First Grade Read Aloud Banquet



Songs for October

Girls and Boys



Looby Light



St. Paul's Steeple



Ye Jolly Miller




Five Eyes

In Hans' old Mill his three black cats

Watch the bins for the thieving rats.

Whisker and claw, they crouch in the night,

Their five eyes smouldering green and bright:

Squeaks from the flour sacks, squeaks from where

The cold wind stirs on the empty stair,

Squeaking and scampering, everywhere.

Then down they pounce, now in, now out,

At whisking tail, and sniffing snout;

While lean old Hans he snores away

Till peep of light at break of day;

Then up he climbs to his creaking mill,

Out come his cats all grey with meal—

Jekkel, and Jessup, and one-eyed Jill.


  Monday Tuesday Wednesday Thursday Friday Saturday Sunday
Week 2 My Father Runs Away from My Father's Dragon by Ruth Stiles Gannett Marquette in Iowa from Stories of Great Americans for Little Americans by Edward Eggleston The Lonely Little Pig from Among the Farmyard People by Clara Dillingham Pierson Brier Rose from Fairy Tales Too Good To Miss—Up the Stairs by Lisa M. Ripperton Into Africa from On the Shores of the Great Sea by M. B. Synge The Twins Learn a New Trade (Part 1 of 2) from The Swiss Twins by Lucy Fitch Perkins The First Baby in the World and His Brother from Hurlbut's Story of the Bible by Jesse Lyman Hurlbut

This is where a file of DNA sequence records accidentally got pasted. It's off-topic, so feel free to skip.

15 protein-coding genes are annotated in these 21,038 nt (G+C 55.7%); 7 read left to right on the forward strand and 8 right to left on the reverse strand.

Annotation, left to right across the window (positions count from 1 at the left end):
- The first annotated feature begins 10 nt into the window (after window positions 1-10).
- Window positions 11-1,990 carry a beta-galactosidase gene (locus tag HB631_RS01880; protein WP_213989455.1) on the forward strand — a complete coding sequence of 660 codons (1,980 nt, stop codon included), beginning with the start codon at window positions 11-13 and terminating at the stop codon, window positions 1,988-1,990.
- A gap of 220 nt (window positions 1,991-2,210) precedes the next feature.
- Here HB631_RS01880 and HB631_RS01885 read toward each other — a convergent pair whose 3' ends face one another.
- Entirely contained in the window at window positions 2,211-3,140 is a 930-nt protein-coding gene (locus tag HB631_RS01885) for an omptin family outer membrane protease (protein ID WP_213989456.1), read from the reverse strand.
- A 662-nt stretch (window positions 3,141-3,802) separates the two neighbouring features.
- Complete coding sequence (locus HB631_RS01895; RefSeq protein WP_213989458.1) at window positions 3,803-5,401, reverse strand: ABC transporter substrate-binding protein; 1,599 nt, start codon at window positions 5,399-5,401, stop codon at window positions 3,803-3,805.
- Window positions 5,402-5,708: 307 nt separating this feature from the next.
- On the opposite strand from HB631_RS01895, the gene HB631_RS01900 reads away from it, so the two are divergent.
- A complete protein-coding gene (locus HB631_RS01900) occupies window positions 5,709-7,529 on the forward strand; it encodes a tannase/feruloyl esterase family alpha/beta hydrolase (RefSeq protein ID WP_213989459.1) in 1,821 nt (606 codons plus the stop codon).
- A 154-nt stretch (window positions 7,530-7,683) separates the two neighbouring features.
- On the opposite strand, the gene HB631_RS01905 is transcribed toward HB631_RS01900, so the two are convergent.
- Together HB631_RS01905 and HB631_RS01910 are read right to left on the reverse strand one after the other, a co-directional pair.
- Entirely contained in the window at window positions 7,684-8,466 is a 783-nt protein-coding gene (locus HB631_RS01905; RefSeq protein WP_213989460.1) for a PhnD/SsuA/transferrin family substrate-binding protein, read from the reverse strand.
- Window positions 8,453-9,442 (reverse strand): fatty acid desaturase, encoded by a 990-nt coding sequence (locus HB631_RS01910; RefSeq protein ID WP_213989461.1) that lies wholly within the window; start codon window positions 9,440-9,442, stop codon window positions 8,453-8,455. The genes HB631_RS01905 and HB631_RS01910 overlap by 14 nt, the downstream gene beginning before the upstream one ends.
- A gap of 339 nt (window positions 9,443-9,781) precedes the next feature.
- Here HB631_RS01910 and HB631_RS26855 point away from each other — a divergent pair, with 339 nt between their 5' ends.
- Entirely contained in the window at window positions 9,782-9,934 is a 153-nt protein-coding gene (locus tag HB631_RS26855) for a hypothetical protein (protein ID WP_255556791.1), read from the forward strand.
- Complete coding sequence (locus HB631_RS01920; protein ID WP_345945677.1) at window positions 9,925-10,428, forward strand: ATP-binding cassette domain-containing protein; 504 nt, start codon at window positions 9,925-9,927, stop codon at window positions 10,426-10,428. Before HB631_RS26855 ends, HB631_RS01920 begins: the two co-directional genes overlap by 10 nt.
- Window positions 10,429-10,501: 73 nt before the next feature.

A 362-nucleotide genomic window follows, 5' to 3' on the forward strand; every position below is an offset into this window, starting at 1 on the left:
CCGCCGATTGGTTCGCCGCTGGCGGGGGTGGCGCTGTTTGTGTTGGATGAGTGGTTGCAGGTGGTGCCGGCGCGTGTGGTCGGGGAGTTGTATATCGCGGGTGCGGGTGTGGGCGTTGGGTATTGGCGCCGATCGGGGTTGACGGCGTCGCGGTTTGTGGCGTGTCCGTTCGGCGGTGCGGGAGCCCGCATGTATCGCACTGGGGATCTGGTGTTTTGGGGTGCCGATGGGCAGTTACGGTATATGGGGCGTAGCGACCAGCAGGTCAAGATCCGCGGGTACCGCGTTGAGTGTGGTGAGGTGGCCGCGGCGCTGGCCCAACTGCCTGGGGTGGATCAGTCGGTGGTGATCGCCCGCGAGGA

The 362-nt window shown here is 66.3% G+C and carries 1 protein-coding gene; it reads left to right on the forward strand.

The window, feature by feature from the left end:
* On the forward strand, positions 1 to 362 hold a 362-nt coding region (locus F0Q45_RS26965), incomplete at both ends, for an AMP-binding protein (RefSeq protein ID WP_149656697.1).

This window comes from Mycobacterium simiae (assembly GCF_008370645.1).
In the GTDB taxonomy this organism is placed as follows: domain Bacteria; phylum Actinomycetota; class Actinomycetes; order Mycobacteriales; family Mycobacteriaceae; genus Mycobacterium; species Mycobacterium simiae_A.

Tweedle-Dum and Tweedle-Dee, Anonymous Buckingham Palace by A. A. Milne
Little Jack Frost, Anonymous
The Land of Counterpane by Robert Louis Stevenson Winter-Time by Robert Louis Stevenson The Baby by George MacDonald The Year by Christina Georgina Rossetti
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The Aesop for Children  by Milo Winter

The Fox and the Grapes

A Fox one day spied a beautiful bunch of ripe grapes hanging from a vine trained along the branches of a tree. The grapes seemed ready to burst with juice, and the Fox's mouth watered as he gazed longingly at them.


[Illustration]

The bunch hung from a high branch, and the Fox had to jump for it, The first time he jumped he missed it by a long way. So he walked off a short distance and took a running leap at it, only to fall short once more. Again and again he tried, but in vain.

Now he sat down and looked at the grapes in disgust.

"What a fool I am," he said. "Here I am wearing myself out to get a bunch of sour grapes that are not worth gaping for."

And off he walked very, very scornfully.

There are many who pretend to despise and belittle that which is beyond their reach.